“Nevertheless,” “you may say, I’m getting along quite well with “mere opinion” here in my world of sensible objects.” In fact, why even bother with another realm, the realm of the intelligible?” That’s a frequently asked question, and it does have some prima facie appeal. Consider, however: isn’t an important feature of our lives our desire to (1) have greater clarity in apprehending sensible objects, and (2) achieve greater precision in predicting and controlling our experience with them? We are, admittedly. pretty good at simply encountering a sensible object and dealing with it with no real thought or effort. Most of us, though, desire something like (1) and (2), at least I do. What do I mean by (1), which may be less obvious than (2)? To illustrate: imagine you’re a guest at someone’s new house. In the middle of the night you get up for a needed glass of water, but it’s dark and you can hardly see your way around. As you approach the door, it appears to be open, but it turns out to be only half-way open. This becomes painfully clear to you as you walk nose first into its edge; you immediately wish you’d had greater clarity in your apprehension of the sensible object. There are, of course, more and more serious examples to be had, but I think this one makes the point nicely.
When we begin the pursuit of (1) and (2), we typically do so by engaging in some techne or other (an art [not fine arts]; for more on this, see lines 510b and following in the Republic). This is how we break into the intelligible realm. We come to see sensible objects as themselves images (reflections) of mathematicals (the lower intelligible structures). The state of our soul is now dianoia (thinking); we come to see these as the originals for sensible objects. It’s something like how we see a blueprint as the original for a complex bridge before it’s construction. We consider many (very important) theories, such as how much weight certain materials are rated to hold, how much distance can be between supports, what direction ought the bridge face, environmental concerns, etc. Notice that the states of dianoia and pistis are directed at the same field of things: sensible objects. For Plato (and this is the distinctively Platonic move), one engages in dianoia while focusing on the sensible objects (as explained above); notice they have the same ratio (of 2). The difference is that, while focused on and thinking about sensible objects, when one engages in dianoia, one comes to see the sensible objects differently.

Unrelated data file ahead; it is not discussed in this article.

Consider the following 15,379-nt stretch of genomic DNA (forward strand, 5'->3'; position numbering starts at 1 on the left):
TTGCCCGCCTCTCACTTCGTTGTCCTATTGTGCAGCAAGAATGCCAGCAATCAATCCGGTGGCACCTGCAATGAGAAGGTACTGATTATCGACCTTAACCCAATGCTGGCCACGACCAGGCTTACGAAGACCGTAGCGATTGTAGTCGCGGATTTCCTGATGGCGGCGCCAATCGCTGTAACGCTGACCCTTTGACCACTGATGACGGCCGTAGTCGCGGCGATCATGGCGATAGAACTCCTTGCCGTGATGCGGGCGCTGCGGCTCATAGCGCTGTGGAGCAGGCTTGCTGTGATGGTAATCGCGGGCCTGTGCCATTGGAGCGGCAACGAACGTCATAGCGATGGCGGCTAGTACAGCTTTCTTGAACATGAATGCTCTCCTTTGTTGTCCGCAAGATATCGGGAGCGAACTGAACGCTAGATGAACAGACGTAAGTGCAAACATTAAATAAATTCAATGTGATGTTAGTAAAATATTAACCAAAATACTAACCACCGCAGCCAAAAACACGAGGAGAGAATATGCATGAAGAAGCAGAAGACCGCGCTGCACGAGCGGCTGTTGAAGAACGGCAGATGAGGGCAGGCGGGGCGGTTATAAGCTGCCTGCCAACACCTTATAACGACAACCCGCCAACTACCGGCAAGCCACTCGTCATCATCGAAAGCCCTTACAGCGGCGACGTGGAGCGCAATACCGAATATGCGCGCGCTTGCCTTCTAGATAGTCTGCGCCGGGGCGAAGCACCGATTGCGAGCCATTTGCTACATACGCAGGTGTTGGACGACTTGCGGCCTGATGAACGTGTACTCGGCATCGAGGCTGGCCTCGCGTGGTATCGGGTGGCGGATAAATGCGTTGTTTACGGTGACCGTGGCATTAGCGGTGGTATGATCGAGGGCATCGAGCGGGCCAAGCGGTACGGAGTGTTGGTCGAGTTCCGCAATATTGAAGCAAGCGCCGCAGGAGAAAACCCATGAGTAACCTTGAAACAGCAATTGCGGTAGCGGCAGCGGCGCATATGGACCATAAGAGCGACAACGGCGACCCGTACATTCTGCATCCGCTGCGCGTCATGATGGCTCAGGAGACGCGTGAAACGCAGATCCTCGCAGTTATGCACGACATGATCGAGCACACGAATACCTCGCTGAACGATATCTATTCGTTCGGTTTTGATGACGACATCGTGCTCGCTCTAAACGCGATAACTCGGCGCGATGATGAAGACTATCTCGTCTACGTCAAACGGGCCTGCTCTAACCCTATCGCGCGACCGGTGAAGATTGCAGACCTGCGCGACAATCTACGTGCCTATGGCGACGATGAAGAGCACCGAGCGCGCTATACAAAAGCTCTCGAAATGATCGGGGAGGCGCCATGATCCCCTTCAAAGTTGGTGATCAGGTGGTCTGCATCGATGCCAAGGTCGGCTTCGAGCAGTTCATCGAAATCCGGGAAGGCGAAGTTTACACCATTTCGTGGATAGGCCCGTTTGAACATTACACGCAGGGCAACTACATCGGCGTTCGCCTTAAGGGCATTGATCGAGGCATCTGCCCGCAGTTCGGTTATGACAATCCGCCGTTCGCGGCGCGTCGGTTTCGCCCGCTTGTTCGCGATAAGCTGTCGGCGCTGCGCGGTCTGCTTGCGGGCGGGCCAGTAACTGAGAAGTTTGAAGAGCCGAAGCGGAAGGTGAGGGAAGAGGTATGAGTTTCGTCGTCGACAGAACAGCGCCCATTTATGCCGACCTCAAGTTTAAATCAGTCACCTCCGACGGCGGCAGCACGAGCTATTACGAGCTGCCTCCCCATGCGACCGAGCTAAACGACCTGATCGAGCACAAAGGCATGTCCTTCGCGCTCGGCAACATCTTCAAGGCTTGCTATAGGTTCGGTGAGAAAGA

At this point things get a little sketchy. Finally one is in a position to see that even the mathematicals are not the highest reality. We’ve been to this point focused on the sensibles, but, Plato says, these are not where it’s at. The theories and definitions with which one grappled while in dianoia are merely images of the highest reality: the forms. In dianoia we are engaged in providing postulates for the foundation of our dealing more precisely with sensible objects. However, these hypotheses (postulates) are at this state taken for granted.
And now the big turn. One comes to inquire into the foundations of those postulates (an inquiry Plato calls dialectic). Are the postulates themselves grasped with truth and clarity? Upon realizing that, no, they really aren’t, Plato says we must redirect our soul upward (whereas we have so far been focused down the line, toward the sensible objects; cf. the picture at the top of our blog, “the School of Athens,” in which Plato [the guy on the left] is pointing upward) toward the forms, the source of sources with which we’ve sought to clarify our apprehension of sensible objects. These are free of hypotheses and suppositions. Here the starting points of thought are no longer taken for granted. It is then that one is finally in a state of noesis.
Plato’s Divided Line is complicated, especially when you’re reading someone’s attempt at summarizing it. Go, read Plato’s explanation! After that, read his own illustration of it in his Allegory of the Cave, which helps things make more sense. If you’re really interested, go on to his so-called Third Man argument against his theory of the forms. And remember—people spend their entire lives attempting to understand Plato, so if it’s not immediately clear, continue seeking greater truth and clarity in your apprehension!

4 Responses to Plato’s Divided Line

  1. Josie says:

    This is extremely well explained and helpful. Thank you.

  2. Luke says:

    Very clear and IB student friendly!

  3. Tamara Dutt says:

    who is this author of this article?